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Technical Note

Insider Threat Control: Using Universal Serial Bus (USB) Device Auditing to Detect Possible Data Exfiltration by Malicious Insiders

  • January 2013
  • By George Silowash , Todd Lewellen
  • In this report, the authors present methods for auditing USB device use in a Microsoft Windows environment.
  • Insider Threat
  • Publisher: Software Engineering Institute
  • Abstract

    Universal serial bus (USB) storage devices are useful for transferring information within an organization; however, they are a common threat vector through which data exfiltration can occur. Despite this, many organizations permit the use of USB devices on their systems. Implementing controls to track the use of these devices is necessary if organizations wish to retain situational awareness and auditing capabilities during a data theft incident.

    This report presents methods to audit USB device use within a Microsoft Windows environment. Using various tools-the Windows Task Scheduler, batch scripts, Trend Micro's OSSEC host-based intrusion-detection system (HIDS), and the Splunk log analysis engine-we explore means by which information technology (IT) professionals can centrally log and monitor USB device use on Microsoft Windows hosts within an organization. In addition, we discuss how the central collection of audit logs can aid in determining whether sensitive data may have been copied from a system by a malicious insider.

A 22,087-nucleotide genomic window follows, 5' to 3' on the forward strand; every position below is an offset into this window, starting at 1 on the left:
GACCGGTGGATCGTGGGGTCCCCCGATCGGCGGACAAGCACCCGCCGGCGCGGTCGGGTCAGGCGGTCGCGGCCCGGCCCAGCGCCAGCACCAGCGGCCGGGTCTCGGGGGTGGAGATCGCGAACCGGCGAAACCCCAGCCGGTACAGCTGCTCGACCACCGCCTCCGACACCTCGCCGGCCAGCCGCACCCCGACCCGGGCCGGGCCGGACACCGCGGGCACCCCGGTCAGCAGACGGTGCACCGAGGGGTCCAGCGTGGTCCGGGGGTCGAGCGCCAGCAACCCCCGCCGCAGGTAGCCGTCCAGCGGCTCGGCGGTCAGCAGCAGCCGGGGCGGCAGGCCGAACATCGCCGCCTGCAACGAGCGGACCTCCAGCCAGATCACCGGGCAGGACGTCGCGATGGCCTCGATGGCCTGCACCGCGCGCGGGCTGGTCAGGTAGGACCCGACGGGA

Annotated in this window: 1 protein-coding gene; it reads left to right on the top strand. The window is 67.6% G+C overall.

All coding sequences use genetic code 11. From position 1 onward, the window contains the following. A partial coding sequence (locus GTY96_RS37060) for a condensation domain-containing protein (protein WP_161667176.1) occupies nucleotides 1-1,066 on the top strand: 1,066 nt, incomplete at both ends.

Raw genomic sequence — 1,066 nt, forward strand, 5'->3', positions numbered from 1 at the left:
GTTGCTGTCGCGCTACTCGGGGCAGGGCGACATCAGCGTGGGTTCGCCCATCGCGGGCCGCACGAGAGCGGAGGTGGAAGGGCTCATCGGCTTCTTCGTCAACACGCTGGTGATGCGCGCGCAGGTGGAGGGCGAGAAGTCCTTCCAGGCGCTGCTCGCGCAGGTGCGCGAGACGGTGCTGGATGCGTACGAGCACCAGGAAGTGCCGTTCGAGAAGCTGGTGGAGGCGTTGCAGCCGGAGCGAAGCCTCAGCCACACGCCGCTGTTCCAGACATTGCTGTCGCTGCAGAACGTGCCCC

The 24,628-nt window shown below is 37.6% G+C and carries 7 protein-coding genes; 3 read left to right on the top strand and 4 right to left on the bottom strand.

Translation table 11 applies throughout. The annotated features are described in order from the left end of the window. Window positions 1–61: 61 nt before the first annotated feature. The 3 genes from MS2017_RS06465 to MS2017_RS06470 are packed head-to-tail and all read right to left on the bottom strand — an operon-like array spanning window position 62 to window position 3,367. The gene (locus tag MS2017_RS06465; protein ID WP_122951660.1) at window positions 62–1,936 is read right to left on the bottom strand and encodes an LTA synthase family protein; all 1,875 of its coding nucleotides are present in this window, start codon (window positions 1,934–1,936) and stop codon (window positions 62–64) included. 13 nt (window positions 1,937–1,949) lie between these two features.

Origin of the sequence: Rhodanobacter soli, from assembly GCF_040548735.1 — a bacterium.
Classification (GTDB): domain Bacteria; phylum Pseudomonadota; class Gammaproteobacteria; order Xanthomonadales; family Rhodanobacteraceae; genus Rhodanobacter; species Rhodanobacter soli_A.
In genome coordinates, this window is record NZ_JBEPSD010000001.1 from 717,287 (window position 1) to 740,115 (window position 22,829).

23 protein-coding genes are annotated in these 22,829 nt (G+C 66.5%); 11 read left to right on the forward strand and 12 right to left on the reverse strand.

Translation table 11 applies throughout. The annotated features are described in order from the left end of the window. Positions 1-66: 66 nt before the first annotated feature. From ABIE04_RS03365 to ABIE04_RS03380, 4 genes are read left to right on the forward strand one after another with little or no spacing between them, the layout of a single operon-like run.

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Cite This Report

SEI

Silowash, George; & Lewellen, Todd. Insider Threat Control: Using Universal Serial Bus (USB) Device Auditing to Detect Possible Data Exfiltration by Malicious Insiders (CMU/SEI-2013-TN-003). Software Engineering Institute, Carnegie Mellon University, 2013. http://resources.sei.cmu.edu/library/asset-view.cfm?AssetID=35427

IEEE

Silowash. George, and Lewellen. Todd, "Insider Threat Control: Using Universal Serial Bus (USB) Device Auditing to Detect Possible Data Exfiltration by Malicious Insiders," Software Engineering Institute, Carnegie Mellon University, Pittsburgh, Pennsylvania, Technical Note CMU/SEI-2013-TN-003, 2013. http://resources.sei.cmu.edu/library/asset-view.cfm?AssetID=35427

APA

Silowash, George., & Lewellen, Todd. (2013). Insider Threat Control: Using Universal Serial Bus (USB) Device Auditing to Detect Possible Data Exfiltration by Malicious Insiders (CMU/SEI-2013-TN-003). Retrieved December 27, 2014, from the Software Engineering Institute, Carnegie Mellon University website: http://resources.sei.cmu.edu/library/asset-view.cfm?AssetID=35427

CHI

George Silowash, & Todd Lewellen. Insider Threat Control: Using Universal Serial Bus (USB) Device Auditing to Detect Possible Data Exfiltration by Malicious Insiders (CMU/SEI-2013-TN-003). Pittsburgh, PA: Software Engineering Institute, Carnegie Mellon University, 2013. http://resources.sei.cmu.edu/library/asset-view.cfm?AssetID=35427

MLA

Silowash, George., & Lewellen, Todd. 2013. Insider Threat Control: Using Universal Serial Bus (USB) Device Auditing to Detect Possible Data Exfiltration by Malicious Insiders (Technical Report CMU/SEI-2013-TN-003). Pittsburgh: Software Engineering Institute, Carnegie Mellon University. http://resources.sei.cmu.edu/library/asset-view.cfm?AssetID=35427